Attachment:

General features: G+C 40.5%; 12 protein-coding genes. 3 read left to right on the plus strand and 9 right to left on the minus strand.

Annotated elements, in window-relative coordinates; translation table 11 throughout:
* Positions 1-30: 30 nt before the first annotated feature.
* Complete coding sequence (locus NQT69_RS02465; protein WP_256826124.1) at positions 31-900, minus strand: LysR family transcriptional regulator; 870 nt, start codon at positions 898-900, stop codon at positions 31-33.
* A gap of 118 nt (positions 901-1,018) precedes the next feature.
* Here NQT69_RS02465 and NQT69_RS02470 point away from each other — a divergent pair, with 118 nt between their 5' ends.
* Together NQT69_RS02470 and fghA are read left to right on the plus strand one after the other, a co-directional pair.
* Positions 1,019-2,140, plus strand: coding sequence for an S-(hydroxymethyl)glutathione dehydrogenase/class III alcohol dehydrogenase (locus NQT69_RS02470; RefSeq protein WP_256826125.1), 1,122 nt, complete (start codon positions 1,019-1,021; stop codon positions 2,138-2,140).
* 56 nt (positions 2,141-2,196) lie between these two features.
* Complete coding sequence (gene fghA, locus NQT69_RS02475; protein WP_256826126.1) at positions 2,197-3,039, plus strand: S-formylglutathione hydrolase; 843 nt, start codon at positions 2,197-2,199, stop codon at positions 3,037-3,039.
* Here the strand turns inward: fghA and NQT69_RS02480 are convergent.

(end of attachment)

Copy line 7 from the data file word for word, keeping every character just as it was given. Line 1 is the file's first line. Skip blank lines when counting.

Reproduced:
* Together NQT69_RS02470 and fghA are read left to right on the plus strand one after the other, a co-directional pair.